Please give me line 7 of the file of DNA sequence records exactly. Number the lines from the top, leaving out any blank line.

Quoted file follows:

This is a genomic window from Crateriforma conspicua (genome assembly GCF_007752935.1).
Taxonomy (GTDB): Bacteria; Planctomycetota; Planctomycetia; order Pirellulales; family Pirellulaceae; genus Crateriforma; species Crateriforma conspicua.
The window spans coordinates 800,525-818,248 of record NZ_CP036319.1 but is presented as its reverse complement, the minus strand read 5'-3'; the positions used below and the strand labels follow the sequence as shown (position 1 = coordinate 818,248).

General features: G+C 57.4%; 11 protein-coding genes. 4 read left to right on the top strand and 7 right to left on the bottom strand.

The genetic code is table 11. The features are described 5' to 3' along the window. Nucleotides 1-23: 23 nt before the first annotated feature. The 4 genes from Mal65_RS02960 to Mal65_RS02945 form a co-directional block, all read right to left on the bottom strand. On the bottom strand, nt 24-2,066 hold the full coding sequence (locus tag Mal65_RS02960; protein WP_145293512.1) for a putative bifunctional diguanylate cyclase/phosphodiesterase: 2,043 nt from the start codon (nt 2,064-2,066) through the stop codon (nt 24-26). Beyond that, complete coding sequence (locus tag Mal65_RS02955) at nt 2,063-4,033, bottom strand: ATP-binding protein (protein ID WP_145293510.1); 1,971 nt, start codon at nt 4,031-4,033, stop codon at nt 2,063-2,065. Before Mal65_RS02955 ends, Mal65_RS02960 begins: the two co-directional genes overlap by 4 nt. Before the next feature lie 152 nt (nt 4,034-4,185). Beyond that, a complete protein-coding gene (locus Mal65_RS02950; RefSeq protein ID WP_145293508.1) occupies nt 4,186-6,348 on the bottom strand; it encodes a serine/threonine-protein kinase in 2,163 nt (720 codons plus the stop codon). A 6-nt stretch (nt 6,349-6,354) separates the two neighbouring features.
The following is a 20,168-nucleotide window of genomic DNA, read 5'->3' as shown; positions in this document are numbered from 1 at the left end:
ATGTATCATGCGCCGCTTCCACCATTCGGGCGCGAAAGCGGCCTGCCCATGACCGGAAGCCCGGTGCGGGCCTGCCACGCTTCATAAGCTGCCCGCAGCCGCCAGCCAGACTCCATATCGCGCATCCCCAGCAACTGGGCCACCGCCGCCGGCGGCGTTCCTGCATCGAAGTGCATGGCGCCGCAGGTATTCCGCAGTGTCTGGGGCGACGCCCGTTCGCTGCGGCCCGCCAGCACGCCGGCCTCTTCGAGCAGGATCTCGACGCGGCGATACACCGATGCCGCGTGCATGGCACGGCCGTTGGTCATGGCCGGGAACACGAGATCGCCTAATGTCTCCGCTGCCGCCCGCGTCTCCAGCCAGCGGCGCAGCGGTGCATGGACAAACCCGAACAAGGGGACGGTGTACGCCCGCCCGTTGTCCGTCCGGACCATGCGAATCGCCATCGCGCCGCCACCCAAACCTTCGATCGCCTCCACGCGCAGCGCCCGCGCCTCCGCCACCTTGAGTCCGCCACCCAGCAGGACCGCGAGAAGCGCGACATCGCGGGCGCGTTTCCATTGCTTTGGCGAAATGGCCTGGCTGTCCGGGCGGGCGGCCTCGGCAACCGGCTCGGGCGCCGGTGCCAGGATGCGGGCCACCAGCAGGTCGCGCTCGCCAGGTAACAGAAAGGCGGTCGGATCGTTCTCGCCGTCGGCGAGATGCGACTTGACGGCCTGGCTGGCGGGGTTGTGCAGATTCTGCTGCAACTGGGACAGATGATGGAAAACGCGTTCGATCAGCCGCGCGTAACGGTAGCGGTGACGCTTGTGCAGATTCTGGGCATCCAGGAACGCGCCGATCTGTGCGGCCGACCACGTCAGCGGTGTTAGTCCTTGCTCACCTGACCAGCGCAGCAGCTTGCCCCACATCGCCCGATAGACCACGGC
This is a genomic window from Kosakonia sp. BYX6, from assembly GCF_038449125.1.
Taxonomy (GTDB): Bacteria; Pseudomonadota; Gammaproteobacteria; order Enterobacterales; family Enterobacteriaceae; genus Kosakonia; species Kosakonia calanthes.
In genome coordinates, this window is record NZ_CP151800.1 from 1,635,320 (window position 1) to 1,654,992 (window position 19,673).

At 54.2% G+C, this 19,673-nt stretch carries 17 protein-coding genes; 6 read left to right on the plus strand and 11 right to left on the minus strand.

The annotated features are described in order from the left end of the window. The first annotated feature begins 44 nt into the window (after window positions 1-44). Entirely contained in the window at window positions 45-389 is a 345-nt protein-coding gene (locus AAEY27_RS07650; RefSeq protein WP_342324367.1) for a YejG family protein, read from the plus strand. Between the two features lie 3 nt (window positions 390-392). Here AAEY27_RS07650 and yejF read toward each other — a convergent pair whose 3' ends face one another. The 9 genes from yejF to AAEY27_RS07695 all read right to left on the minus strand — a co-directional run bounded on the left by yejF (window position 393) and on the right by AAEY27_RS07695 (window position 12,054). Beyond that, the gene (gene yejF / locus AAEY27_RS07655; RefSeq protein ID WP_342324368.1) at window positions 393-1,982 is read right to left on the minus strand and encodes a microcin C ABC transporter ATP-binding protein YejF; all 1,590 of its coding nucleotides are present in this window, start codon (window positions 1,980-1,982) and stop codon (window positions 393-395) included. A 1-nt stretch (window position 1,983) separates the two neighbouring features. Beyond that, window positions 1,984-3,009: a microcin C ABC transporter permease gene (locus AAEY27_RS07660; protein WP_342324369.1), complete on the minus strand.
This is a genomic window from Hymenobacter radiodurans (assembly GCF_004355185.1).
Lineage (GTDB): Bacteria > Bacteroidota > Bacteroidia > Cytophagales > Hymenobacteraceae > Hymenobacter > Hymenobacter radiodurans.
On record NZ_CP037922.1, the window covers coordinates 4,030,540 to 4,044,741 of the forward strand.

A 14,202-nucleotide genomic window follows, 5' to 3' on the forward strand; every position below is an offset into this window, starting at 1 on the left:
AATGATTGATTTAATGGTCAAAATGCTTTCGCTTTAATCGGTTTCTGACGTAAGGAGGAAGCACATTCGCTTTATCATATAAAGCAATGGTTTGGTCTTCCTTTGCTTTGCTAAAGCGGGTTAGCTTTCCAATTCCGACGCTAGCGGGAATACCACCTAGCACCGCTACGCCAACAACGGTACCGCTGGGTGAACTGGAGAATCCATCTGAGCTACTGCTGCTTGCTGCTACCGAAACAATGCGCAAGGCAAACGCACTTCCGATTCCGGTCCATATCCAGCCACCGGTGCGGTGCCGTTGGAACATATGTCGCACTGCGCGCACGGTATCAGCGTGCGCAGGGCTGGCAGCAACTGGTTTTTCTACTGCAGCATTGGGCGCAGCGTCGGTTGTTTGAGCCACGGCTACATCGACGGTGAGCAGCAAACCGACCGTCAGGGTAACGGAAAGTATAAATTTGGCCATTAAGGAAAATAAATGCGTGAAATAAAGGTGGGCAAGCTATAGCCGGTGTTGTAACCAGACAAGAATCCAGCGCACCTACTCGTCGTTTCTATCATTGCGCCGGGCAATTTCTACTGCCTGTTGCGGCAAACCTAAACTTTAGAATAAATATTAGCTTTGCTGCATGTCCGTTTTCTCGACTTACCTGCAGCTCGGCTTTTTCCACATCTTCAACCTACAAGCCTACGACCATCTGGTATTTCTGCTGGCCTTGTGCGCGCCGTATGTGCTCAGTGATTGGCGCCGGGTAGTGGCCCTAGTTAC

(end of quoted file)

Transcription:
ATGTATCATGCGCCGCTTCCACCATTCGGGCGCGAAAGCGGCCTGCCCATGACCGGAAGCCCGGTGCGGGCCTGCCACGCTTCATAAGCTGCCCGCAGCCGCCAGCCAGACTCCATATCGCGCATCCCCAGCAACTGGGCCACCGCCGCCGGCGGCGTTCCTGCATCGAAGTGCATGGCGCCGCAGGTATTCCGCAGTGTCTGGGGCGACGCCCGTTCGCTGCGGCCCGCCAGCACGCCGGCCTCTTCGAGCAGGATCTCGACGCGGCGATACACCGATGCCGCGTGCATGGCACGGCCGTTGGTCATGGCCGGGAACACGAGATCGCCTAATGTCTCCGCTGCCGCCCGCGTCTCCAGCCAGCGGCGCAGCGGTGCATGGACAAACCCGAACAAGGGGACGGTGTACGCCCGCCCGTTGTCCGTCCGGACCATGCGAATCGCCATCGCGCCGCCACCCAAACCTTCGATCGCCTCCACGCGCAGCGCCCGCGCCTCCGCCACCTTGAGTCCGCCACCCAGCAGGACCGCGAGAAGCGCGACATCGCGGGCGCGTTTCCATTGCTTTGGCGAAATGGCCTGGCTGTCCGGGCGGGCGGCCTCGGCAACCGGCTCGGGCGCCGGTGCCAGGATGCGGGCCACCAGCAGGTCGCGCTCGCCAGGTAACAGAAAGGCGGTCGGATCGTTCTCGCCGTCGGCGAGATGCGACTTGACGGCCTGGCTGGCGGGGTTGTGCAGATTCTGCTGCAACTGGGACAGATGATGGAAAACGCGTTCGATCAGCCGCGCGTAACGGTAGCGGTGACGCTTGTGCAGATTCTGGGCATCCAGGAACGCGCCGATCTGTGCGGCCGACCACGTCAGCGGTGTTAGTCCTTGCTCACCTGACCAGCGCAGCAGCTTGCCCCACATCGCCCGATAGACCACGGC